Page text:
Common limiters relevant to CCR include; Sprint Power, defined as the maximum power you can produce and Anaerobic endurance, defined as the length of time for which you can sustain a given intensity above LT. In reality, determining your limiters can be tricky before you start racing – working on these two abilities is a good starting point.  Below are four sessions, two for each ability, all of which have worked well for me:

  1. VO2 Max intervals (Anaerobic endurance)

20 Minute warm up of your choice

5 Minutes, Hr zone 5, power zone 5, RPE 8.5/10

5 Minute recovery

Repeat x4

10 Minute cool down – easy pedalling.


2. Sprints (Sprint Power)

20 Minute warm up

20 Second all out sprint – 1m40s recovery

Repeat x5

5 Min recovery

Repeat x 4 (20 sprints in total)

10 Minute cool down


3) Plus intervals (anaerobic endurance)

20 Minute warm up

3 Minutes, Hr zone 5, power zone 5, RPE 8.5/10 – 1 Min RPE 9/10 – 1 Min RPE 9.5/10. (Total 5 minute interval)

5 Minute recovery

Repeat x5

10 Minute cool down


4) Standing start sprints (Sprint power)

20 Minute warm up

Select a big gear (cadence of around 40). Ten second all out sprint.

1 Min recovery

Repeat x4

5 Minute recovery

Repeat x5 (20 efforts in total)

10 Minute cool down.

Those sessions should come in useful, assuming you have those particular limiters. I’d begin with the first two and move onto the latter sessions after around a month (three hard weeks, followed by a rest week). In order to make the sessions more challenging, include more reps and shorten recoveries. Be very careful with the last session, if your knees hurt even slightly – stop.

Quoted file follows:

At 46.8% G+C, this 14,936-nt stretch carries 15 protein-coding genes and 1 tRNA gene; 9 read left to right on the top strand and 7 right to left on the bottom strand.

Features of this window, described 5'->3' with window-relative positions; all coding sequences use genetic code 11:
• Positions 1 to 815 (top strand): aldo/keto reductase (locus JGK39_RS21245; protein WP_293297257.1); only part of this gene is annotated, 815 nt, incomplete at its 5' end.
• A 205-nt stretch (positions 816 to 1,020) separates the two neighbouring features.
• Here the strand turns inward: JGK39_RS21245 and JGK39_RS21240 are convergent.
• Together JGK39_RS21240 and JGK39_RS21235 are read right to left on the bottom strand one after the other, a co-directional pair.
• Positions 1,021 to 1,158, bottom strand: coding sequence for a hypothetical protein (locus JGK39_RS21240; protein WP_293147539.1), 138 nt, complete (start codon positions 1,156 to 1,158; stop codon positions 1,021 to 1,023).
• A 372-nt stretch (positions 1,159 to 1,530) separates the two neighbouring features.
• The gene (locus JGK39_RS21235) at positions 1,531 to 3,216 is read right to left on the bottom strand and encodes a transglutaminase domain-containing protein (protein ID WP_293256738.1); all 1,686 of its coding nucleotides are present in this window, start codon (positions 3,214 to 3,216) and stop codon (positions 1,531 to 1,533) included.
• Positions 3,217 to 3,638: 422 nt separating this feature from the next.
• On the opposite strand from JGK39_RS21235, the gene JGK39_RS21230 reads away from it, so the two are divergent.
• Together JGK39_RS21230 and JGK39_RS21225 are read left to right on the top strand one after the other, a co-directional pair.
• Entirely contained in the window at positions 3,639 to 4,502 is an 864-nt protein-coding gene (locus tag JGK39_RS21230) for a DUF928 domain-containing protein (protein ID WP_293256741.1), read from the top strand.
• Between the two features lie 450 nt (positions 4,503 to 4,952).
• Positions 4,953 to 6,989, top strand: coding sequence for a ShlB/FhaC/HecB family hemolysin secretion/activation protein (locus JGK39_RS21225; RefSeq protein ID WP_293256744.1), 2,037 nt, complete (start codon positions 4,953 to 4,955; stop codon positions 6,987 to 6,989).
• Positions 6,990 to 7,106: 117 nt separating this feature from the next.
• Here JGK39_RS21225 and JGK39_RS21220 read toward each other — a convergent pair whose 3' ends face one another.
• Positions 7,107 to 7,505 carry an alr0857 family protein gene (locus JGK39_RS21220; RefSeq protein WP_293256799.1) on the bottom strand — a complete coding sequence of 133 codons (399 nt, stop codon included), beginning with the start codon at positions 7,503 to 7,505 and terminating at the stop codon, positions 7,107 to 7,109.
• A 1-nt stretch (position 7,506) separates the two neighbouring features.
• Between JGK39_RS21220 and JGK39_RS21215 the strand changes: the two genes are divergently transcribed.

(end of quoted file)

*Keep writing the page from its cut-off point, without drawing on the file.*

I would do each session once per week as a rule of thumb, alongside an endurance ride and a threshold session. My personal favourite is the classic 2×20 minutes at an RPE of 7/10 / HR zone 4 / Power zone 4 – with a 10 minute recovery inbetween. If you like, you could also incorporate intervals into the long ride – just be careful not to overdo it. To summarise thats two interval sessions, one threshold workout and an endurance ride – easier interval sessions for weeks 1-4 and harder from weeks 4-8.

Three weeks before your A race, begin to reduce volume. More detail here.  Now is the time to reduce the number of reps in the above sessions, for example reducing from 6 to 5x 5 minute intervals in week 1 and down to 4 in week 2.  For the first week, reduce volume by around 25% – for the second week make it 50%. You don’t have to worry about getting in a long ride at this point. This is designed to offload fatigue whilst maintaining a good level of fitness, ensuring you are as fresh as possible for race day.

Don’t complete any hard workouts in the final week or leading up to your A race. Do some easy sessions (for example 45 minutes ridden in power zones 1 and 2). It is worth including some very short efforts (e.g. 3x 1 minute) within these workouts. Complete 3-4,  including one on the day before your race. Having a complete rest day isn’t the best idea – your might end up feeling stiff and sluggish in the morning, not what you want after months of hard work.